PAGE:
Although actor Brad Pitt may be considered many women's idea of an ideal man, the study found it is not physical looks alone that make a man attractive. Picture: Reuters/Shannon Stapleton

London - You might assume that looking like Brad Pitt would be a sure-fire way to win the ladies, but selflessness trumps good looks when it comes to attracting women, according to a study.

Researchers from the University of Worcester and University of Sunderland asked 202 women to look at 12 sets of photographs.

Each set showed the faces of two men – one handsome, the other much less so.

These were shown alongside descriptions of them behaving either altruistically, or not, in different scenarios.

One such situation was seeing a homeless person on the street and buying them a sandwich, or pretending to be engrossed in a conversation on their phone and walking straight past them. Other descriptions were of neutral situations.

'Altruism has an important role in human mate choice,' the researchers wrote in the journal Evolutionary Psychology.

'Men who were just altruistic were rated more desirable than men who were just attractive, especially for long-term relationships.

'If a man possesses only one of those traits, it is altruism that is more valuable,' they added.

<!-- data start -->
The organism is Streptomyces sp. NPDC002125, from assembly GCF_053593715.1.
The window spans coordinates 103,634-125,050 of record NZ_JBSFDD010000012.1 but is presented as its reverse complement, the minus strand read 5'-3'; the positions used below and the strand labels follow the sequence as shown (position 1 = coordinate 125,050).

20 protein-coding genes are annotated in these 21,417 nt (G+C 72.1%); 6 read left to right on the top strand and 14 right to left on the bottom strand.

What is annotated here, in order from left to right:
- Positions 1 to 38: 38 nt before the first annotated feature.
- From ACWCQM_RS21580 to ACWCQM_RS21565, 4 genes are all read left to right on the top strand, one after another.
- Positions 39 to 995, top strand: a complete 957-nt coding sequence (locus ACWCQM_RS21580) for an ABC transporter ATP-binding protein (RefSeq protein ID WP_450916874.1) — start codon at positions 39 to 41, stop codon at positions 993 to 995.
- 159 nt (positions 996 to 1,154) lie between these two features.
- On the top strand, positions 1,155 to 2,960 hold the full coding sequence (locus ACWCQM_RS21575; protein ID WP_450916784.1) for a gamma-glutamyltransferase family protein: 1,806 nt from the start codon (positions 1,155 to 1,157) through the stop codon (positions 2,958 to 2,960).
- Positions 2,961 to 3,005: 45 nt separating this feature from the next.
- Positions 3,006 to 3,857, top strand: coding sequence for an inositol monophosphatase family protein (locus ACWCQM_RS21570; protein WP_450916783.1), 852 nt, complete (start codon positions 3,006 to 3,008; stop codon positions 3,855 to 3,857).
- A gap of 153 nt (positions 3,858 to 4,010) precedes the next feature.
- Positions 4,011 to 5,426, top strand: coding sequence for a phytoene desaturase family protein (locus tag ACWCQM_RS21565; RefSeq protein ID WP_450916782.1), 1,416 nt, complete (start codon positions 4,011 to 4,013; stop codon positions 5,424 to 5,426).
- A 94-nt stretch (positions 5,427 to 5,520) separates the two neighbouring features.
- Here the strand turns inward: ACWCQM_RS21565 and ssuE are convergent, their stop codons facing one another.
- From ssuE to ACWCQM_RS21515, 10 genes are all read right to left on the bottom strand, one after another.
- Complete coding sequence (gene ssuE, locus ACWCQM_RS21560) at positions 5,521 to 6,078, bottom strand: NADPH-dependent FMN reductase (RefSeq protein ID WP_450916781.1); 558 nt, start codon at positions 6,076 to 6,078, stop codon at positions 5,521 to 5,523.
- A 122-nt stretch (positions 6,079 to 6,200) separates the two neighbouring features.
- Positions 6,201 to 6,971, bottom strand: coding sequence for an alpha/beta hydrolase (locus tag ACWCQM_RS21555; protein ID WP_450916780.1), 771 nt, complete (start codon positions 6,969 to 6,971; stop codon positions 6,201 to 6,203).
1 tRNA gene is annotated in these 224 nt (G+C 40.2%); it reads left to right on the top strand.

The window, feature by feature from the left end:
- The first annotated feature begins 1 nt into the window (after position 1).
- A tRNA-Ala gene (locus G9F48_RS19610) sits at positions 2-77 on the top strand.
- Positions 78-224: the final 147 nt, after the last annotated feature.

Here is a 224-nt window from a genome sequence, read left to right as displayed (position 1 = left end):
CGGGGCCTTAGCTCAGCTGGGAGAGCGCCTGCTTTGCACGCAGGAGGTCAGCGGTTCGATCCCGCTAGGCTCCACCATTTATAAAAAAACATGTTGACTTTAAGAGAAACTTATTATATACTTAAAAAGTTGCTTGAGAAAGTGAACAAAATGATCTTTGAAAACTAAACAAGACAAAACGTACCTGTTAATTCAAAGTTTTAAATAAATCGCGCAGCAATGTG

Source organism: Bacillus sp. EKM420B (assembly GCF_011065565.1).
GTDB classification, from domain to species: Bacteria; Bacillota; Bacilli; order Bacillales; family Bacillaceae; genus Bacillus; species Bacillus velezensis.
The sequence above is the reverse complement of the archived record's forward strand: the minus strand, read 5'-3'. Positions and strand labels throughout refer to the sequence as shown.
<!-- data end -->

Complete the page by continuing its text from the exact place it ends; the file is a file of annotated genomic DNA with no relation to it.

However, if a man was both attractive and altruistic, his desirability shot through the roof, the researchers found.

Altruism interacted with physical attractiveness 'such that being both attractive and altruistic made a man more desirable than just the sum of the two desirable parts', they said.

Although the researchers were not investigating why altruism is attractive, they noted that previous studies had suggested such behaviours signalled that the person would make a good parent.

The new study fits with a previous piece of research published by the University of Cologne last year which also found that being selfless can predict your chances of being romantically successful.

The academics, who used data from a population survey following thousands of people since 1984, found that, among single individuals, 'engaging in prosocial behaviour in any given year was associated with increased odds of finding a partner and entering into a romantic relationship in the following year'.

'The effect persisted even after accounting for individual differences in the Big Five personality traits (extroversion, neuroticism, conscientiousness, agreeableness and openness) and the degree of social involvement,' the researchers said.

Daily Mail